What I do remember is how the people of our nation came together; we united as people, we united as states, we united as a nation. We united across faiths and ethnicities. We united as one. The foundation of our nation for many years has been – e pluribus unum – “out of many, one”. We stand united, we fall divided. Unity is something desired by the followers of God. Unity is what Jesus pleaded for in His great intercessory prayer (see John 17) – that He and we might be one with His Father.

It was as a united people that we banded together in prayer and service. Many people answered that horrific act of hate and violence at the hands of wicked men with acts of love and compassion for others. As a nation, in spite of hurt and anger, our love for one another burned brighter and with more clarity in the days and weeks following the tragedies of September 11, 2001. Our hearts turned to family and friends. Our hearts reached out to strangers. Good Samaritans shared their oil of life, their means, and of their love with those in need.

The unity quickly dissolved in our nation but for a time it was there and powerful. We as individuals can strive for such unity in our homes, our wards, and our communities and not just in the face of great tragedy.

We can have unity when we serve, love, and care for others.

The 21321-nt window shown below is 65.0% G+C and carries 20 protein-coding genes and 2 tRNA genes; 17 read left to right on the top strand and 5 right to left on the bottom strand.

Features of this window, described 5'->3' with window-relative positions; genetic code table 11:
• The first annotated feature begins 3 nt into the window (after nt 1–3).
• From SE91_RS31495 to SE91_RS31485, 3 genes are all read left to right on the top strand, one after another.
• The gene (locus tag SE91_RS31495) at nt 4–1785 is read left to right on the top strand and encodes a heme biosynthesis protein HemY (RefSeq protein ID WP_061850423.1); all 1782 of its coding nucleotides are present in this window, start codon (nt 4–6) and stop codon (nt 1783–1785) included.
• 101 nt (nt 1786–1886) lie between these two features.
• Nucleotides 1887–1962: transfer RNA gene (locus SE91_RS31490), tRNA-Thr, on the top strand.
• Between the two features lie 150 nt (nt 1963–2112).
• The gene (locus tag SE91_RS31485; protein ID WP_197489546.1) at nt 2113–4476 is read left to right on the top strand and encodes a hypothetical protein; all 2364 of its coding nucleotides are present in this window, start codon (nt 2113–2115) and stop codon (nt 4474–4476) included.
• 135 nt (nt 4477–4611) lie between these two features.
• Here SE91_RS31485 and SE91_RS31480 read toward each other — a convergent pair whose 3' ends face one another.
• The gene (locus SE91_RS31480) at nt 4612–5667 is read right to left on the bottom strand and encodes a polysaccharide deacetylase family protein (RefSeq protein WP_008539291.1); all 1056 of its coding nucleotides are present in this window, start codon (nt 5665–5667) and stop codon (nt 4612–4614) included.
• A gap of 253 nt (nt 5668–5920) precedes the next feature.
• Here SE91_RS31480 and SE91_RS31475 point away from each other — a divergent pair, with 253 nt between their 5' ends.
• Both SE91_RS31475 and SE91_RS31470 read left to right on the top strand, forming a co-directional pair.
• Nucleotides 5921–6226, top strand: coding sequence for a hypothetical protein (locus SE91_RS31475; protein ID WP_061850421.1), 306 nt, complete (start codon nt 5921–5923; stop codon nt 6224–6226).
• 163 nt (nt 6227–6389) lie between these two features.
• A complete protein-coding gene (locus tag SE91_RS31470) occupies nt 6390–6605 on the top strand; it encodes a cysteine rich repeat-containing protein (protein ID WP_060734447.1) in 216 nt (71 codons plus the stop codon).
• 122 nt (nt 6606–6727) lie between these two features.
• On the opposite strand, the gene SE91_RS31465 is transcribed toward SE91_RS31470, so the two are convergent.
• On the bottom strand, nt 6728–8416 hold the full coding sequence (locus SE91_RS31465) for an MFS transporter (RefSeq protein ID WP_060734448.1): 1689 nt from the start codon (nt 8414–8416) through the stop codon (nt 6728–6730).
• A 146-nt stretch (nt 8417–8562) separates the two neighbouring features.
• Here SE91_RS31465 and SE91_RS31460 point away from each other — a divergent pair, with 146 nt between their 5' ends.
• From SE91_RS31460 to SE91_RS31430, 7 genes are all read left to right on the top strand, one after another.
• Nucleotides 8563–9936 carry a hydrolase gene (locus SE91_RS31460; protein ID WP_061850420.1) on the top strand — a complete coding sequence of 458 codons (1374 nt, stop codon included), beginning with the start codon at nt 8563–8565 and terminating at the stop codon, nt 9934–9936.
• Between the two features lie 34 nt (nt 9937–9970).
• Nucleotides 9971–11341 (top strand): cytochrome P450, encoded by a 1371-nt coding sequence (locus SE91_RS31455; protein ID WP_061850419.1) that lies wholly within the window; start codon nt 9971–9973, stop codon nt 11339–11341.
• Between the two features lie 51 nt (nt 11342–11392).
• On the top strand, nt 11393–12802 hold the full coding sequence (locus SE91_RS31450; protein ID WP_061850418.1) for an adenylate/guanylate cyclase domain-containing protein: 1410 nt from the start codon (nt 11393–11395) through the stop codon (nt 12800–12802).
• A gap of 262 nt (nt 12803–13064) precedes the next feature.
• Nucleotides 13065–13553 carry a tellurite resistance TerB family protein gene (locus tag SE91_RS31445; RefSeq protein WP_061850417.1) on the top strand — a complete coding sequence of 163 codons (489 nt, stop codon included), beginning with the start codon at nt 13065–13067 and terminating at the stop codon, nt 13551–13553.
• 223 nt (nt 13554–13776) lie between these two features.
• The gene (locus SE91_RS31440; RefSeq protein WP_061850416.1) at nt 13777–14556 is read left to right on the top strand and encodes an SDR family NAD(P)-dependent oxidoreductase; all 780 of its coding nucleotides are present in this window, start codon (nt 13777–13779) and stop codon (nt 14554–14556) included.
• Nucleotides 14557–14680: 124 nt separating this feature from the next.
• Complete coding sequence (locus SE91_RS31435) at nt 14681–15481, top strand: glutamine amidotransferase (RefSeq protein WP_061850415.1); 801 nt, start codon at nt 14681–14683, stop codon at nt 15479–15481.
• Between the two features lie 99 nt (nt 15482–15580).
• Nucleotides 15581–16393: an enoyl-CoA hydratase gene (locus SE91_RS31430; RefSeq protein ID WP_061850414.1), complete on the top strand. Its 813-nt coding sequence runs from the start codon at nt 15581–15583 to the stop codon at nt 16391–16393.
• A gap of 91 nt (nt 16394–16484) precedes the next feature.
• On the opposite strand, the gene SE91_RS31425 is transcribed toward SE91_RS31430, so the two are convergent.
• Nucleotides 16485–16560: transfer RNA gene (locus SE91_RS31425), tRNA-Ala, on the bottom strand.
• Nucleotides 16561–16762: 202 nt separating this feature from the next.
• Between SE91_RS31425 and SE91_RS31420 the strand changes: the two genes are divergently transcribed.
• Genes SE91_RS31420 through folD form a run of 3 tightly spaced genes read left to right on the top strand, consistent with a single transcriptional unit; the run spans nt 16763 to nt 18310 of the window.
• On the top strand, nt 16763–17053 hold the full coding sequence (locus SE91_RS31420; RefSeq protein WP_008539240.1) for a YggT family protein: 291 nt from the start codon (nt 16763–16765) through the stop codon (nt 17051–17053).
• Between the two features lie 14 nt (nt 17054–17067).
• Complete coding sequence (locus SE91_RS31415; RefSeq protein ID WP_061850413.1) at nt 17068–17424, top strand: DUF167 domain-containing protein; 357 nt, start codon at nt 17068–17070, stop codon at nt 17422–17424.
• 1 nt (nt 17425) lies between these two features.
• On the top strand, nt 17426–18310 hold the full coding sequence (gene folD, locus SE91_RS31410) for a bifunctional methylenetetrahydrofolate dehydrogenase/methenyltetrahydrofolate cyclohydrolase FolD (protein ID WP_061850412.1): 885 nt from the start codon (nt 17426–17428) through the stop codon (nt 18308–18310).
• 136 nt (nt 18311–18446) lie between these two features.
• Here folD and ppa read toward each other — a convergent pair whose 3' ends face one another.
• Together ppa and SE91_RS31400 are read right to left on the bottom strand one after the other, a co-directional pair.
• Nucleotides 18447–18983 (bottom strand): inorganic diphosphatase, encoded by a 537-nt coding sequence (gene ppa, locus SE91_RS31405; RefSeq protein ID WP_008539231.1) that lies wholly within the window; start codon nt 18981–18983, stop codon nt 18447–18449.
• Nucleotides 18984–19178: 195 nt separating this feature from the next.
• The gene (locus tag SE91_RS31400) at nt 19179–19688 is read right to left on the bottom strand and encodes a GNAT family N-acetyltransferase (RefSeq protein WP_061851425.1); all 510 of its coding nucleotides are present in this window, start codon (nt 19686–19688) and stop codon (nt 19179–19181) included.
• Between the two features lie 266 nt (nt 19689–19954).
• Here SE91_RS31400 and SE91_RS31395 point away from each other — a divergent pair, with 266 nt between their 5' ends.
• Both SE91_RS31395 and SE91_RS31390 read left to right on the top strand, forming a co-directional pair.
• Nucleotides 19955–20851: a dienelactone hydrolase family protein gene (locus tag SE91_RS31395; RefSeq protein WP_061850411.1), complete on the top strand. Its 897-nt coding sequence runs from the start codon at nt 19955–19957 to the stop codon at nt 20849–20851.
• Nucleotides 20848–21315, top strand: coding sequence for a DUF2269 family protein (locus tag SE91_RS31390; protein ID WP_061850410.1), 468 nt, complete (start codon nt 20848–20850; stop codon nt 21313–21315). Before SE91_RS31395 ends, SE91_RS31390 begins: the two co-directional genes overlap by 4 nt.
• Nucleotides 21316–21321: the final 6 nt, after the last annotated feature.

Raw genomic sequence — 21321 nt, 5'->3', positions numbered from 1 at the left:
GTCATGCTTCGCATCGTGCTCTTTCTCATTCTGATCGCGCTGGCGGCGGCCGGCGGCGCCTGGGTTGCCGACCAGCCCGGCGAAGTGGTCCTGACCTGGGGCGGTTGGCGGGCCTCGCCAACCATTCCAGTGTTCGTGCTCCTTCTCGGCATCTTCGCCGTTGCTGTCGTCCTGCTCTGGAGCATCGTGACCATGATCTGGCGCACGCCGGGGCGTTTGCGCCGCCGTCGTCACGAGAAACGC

How can we apply these principles and make meaningful change in our lives? Without action, these words don’t mean much. I encourage each of you to start every day and ask your Father in Heaven in prayer for specific experiences to serve or help someone and then go throughout your day attentive to and acting upon such opportunities. I know some, maybe many of you do this already. As you do this, you will see the hand of God in your life and in the lives of those around you. As you do this, your love of others will grow. As you and I bear one another’s burdens, we serve God. As we serve God, we know Him. Our Heavenly Father placed us all here on earth through the miracle of birth. He loves us – He loves me and He loves you. Our Father wants us to return home to Him.

May we pray to the Father with the poet: “If you find it’s me you’re missing, If you’re hoping I’ll return, To your thoughts I’ll soon be list’ning, In the road I’ll stop and turn. Then the wind will set me racing As my journey nears its end, And the path I’ll be retracing When I’m homeward bound again. Bind me not to the pasture; Chain me not to the plow. Set me free to find my calling And I’ll return to you somehow. In the quiet misty morning When the moon has gone to bed, When the sparrows stop their singing, I’ll be homeward bound again” (Marta Keen, Homeward Bound).